Monday, August 13, 2007

Murder By Any Other Name

I often read things that push me past my somewhat cynical bemusement at humankind's foibles, but I've learned to take a deep breath and relax. On the other hand, I sometimes find myself so utterly disconnected from the supposed logic of those with a national forum that I catch a glimpse of the simple truth behind Voltaire's comment that "The only way to comprehend what mathematicians mean by Infinity is to contemplate the extent of human stupidity."

Today's example comes from a column by Susan Estrich, a Democratic Party activist and active talking head when the television networks have time to fill and need opposing viewpoints. It's easier to begin at the end of her column, titled "Death with Dignity."

"Obviously, no one committed murder here in the sense that two men in Connecticut recently did, when they entered a suburban home and raped and killed a mother and her two daughters. The transplant surgeon was trying to save lives, not take them. But we need to do a better job of ensuring that in our haste to save lives, we don't deprive the dying, and their families, of the dignity they deserve."

The case in point involved a man named Ruben Navarro, 25 years old, and apparently upon the cusp of death because he had adrenal leukodystrophy (ALD) and his care had been grossly mismanaged by a so-called skilled nursing home. When informed he would not recover after his breathing temporarily ceased, his mother gave permission for his organs to be transplanted after he died.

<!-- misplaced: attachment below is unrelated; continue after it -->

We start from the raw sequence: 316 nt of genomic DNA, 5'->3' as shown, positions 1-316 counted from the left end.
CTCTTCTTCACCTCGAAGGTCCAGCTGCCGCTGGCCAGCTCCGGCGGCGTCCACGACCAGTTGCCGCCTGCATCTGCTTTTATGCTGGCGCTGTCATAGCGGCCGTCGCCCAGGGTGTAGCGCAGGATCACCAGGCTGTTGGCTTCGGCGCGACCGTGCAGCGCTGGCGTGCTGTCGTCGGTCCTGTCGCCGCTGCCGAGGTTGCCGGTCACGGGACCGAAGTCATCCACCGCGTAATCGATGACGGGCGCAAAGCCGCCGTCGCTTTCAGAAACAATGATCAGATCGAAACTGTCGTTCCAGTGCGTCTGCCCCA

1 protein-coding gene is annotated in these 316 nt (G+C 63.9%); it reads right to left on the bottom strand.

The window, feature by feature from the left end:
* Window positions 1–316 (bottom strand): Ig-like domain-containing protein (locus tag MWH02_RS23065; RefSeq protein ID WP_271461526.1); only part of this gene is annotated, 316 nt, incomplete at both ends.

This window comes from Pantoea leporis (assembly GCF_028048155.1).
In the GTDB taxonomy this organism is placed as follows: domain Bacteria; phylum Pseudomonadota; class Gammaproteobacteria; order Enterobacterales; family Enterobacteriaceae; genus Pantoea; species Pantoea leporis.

Enter a surgeon, who apparently had decided that a natural death would arrive too late.

Estrich writes in her column, "After his respiratory tube was removed and he was given an initial injection of morphine and Ativan, Navarro didn't die. So the transplant surgeon sent the nurse hunting for more candy, in the hopes that a double dose would speed his death so that his organs could be harvested within the 30-minute period necessary to make them viable. When it didn't work, the doctor got on the phone while the patient lay there frothing from the mouth and shivering. He ultimately died seven hours later, at a point when his organs were no longer viable and the transplant team had long since departed."

Interestingly, during the same period -- but apparently luckily not in the same hospital nor under the same team's care -- Estrich's mother was mortally ill. She and her siblings sang to her, and "the cantor from her Temple had come ... stayed with us ... chanting the words that had comforted her in life and made her death last year a peaceful and dignified one."

Estrich's mother died, full of years and in the arms of loving.

Ruben Navarro was killed by a man who swore the Hippocratic Oath because he refused to die so that his organs could be used by another person whose life had been judged more valuable.

Merriam-Webster's Dictionary of Law - Cite This Source
Main Entry: mur·der
Pronunciation: 'm&r-d&r
Function: noun
Etymology: partly from Old English morthor; partly from Old French murdre, of Germanic origin
: the crime of unlawfully and unjustifiably killing another under circumstances defined by statute (as with premeditation); especially : such a crime committed purposely, knowingly, and recklessly with extreme indifference to human life or during the course of a serious felony (as robbery or rape)

There's a more comprehensive review of Ruben Navarro's life and death at "Diagnosis Murder."

Post a Comment